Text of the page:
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Originally posted by ModernAcademia
Choosing healthy foods now called a mental disorder
(visit the link for the full news article)
This is no joke: If you focus on eating healthy foods, you're "mentally diseased" and probably need some sort of chemical treatment involving powerful psychotropic drugs.
"Fixation with healthy eating can be sign of serious psychological disorder" and goes on to claim this "disease" is called orthorexia nervosa -- which is basically just Latin for "nervous about correct eating."
If you eat processed junk foods laced with synthetic chemicals, that's okay with them. The mental patients are
"I am definitely seeing significantly more orthorexics than just a few years ago," said Ursula Philpot, chair of the British Dietetic Association's mental health group. "Other eating disorders focus on quantity of food but orthorexics can be overweight or look normal. They are solely concerned with the quality of the food they put in their bodies, refining and restricting their diets according to their personal understanding of which foods are truly 'pure'."
Orthorexics commonly have rigid rules around eating. Refusing to touch sugar, salt, caffeine, alcohol, wheat, gluten, yeast, soya, corn and dairy foods is just the start of their diet restrictions. Any foods that have come into contact with pesticides, herbicides or contain artificial additives are also out.
The obsession about which foods are "good" and which are "bad" means orthorexics can end up malnourished. Their dietary restrictions commonly cause sufferers to feel proud of their "virtuous" behaviour even if it means that eating becomes so stressful their personal relationships can come under pressure and they become socially isolated.
"The issues underlying orthorexia are often the same as anorexia and the two conditions can overlap but orthorexia is very definitely a distinct disorder," said Philpot. "Those most susceptible are middle-class, well-educated people who read about food scares in the papers, research them on the internet, and have the time and money to source what they believe to be purer alternatives."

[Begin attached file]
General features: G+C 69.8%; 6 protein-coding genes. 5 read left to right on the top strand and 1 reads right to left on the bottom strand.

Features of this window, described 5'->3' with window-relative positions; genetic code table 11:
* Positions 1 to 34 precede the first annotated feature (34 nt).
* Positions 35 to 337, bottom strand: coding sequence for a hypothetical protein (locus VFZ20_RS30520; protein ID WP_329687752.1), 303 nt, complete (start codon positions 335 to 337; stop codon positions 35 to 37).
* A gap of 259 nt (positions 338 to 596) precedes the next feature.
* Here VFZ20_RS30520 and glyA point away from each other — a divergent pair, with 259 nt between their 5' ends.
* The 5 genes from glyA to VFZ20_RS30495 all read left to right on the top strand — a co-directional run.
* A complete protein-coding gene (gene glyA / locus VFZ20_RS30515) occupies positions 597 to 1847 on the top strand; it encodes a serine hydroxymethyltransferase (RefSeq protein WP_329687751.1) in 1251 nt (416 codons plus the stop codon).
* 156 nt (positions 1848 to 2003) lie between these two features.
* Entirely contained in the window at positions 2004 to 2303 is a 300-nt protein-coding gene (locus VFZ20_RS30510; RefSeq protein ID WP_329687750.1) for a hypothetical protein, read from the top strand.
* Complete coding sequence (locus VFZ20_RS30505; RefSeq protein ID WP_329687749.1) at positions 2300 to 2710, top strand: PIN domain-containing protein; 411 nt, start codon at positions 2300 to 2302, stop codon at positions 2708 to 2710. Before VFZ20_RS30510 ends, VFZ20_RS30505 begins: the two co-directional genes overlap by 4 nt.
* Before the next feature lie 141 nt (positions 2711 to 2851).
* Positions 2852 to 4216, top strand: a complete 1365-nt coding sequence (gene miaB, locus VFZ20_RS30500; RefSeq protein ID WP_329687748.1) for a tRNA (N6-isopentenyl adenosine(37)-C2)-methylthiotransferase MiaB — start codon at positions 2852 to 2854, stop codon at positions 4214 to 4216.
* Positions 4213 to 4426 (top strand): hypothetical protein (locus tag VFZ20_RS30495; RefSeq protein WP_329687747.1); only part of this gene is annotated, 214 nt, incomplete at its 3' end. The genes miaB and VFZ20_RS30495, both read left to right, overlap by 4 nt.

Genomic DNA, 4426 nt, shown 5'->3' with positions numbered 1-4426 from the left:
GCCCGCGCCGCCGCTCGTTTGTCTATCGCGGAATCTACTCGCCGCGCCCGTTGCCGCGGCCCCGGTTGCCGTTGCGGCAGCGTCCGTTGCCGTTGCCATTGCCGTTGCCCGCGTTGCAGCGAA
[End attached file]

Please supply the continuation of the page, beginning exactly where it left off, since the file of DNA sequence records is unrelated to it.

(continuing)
Originally posted by Benevolent Heretic
It's good to eat healthy, but if you're obsessed with it to the point that it's interfering with your life, then I can see how it would be considered a disorder.
Originally posted by Triniteri
I'm a very healthy eater, but I can see where they say some people would have this disorder. I worked with a gal who would actually have panic attacks if she drank or ate something that was not completely natural. It was almost like watching someone with bulemia or anorexia. Just saying...
Forget about basic health, isn't this becoming a life and death situation?
Fluoride in our water and toothpaste, aspartame in almost everything, GM Crops and arsenic in our water...... isn't this life and death?
Hey you got a bullet in your chest, but don't be OCD about it, you should be fine no need to go see a doctor.
Eating disorder charities are reporting a rise in the number of people suffering from a serious psychological condition characterised by an obsession with healthy eating.
The condition, orthorexia nervosa, affects equal numbers of men and women, but sufferers tend to be aged over 30, middle-class and well-educated.
The condition was named by a Californian doctor, Steven Bratman, in 1997, and is described as a "fixation on righteous eating". Until a few years ago, there were so few sufferers that doctors usually included them under the catch-all label of "Ednos" – eating disorders not otherwise recognised. Now, experts say, orthorexics take up such a significant proportion of the Ednos group that they should be treated separately.